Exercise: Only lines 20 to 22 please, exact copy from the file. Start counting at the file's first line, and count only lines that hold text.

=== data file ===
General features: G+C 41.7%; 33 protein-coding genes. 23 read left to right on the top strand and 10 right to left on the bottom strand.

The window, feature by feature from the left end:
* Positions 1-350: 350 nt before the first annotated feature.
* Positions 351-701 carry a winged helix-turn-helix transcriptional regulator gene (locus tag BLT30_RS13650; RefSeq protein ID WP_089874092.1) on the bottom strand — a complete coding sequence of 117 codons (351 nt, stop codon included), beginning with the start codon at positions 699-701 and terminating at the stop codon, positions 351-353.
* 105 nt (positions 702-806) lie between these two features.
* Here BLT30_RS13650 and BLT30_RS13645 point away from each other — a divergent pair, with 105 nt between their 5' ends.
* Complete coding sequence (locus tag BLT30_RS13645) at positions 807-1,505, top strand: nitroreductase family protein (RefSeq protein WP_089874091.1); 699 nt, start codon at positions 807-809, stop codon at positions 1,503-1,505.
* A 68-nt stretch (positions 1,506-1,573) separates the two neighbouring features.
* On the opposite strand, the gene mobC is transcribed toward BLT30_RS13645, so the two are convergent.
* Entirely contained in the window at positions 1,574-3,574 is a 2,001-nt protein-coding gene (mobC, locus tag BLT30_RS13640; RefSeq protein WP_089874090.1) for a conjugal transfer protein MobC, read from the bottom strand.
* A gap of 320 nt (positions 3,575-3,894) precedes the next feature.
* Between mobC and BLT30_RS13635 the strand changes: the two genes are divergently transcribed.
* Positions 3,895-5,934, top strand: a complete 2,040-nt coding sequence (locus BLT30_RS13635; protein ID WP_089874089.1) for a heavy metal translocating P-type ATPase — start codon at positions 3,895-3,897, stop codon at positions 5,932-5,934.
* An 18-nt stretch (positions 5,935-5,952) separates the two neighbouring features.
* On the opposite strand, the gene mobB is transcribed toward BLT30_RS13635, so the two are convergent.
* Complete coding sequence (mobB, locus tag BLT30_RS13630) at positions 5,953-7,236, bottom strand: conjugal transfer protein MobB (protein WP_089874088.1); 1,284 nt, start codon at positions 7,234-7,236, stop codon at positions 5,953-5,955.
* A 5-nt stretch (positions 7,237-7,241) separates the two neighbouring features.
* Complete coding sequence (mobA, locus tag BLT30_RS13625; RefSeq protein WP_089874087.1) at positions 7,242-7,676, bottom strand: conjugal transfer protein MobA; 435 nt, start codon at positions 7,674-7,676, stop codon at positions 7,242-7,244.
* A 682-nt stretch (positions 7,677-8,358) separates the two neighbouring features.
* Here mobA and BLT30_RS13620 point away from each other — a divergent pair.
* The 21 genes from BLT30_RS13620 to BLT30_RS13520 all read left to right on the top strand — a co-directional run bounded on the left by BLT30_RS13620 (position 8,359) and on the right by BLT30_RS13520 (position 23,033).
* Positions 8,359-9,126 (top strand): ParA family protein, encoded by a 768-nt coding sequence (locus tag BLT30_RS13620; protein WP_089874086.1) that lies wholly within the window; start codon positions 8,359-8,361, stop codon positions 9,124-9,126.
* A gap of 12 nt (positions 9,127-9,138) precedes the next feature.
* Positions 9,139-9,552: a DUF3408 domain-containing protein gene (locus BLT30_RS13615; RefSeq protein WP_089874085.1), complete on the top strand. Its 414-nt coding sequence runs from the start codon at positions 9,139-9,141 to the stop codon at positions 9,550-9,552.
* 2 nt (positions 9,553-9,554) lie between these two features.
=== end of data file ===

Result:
* Here mobA and BLT30_RS13620 point away from each other — a divergent pair.
* The 21 genes from BLT30_RS13620 to BLT30_RS13520 all read left to right on the top strand — a co-directional run bounded on the left by BLT30_RS13620 (position 8,359) and on the right by BLT30_RS13520 (position 23,033).
* Positions 8,359-9,126 (top strand): ParA family protein, encoded by a 768-nt coding sequence (locus tag BLT30_RS13620; protein WP_089874086.1) that lies wholly within the window; start codon positions 8,359-8,361, stop codon positions 9,124-9,126.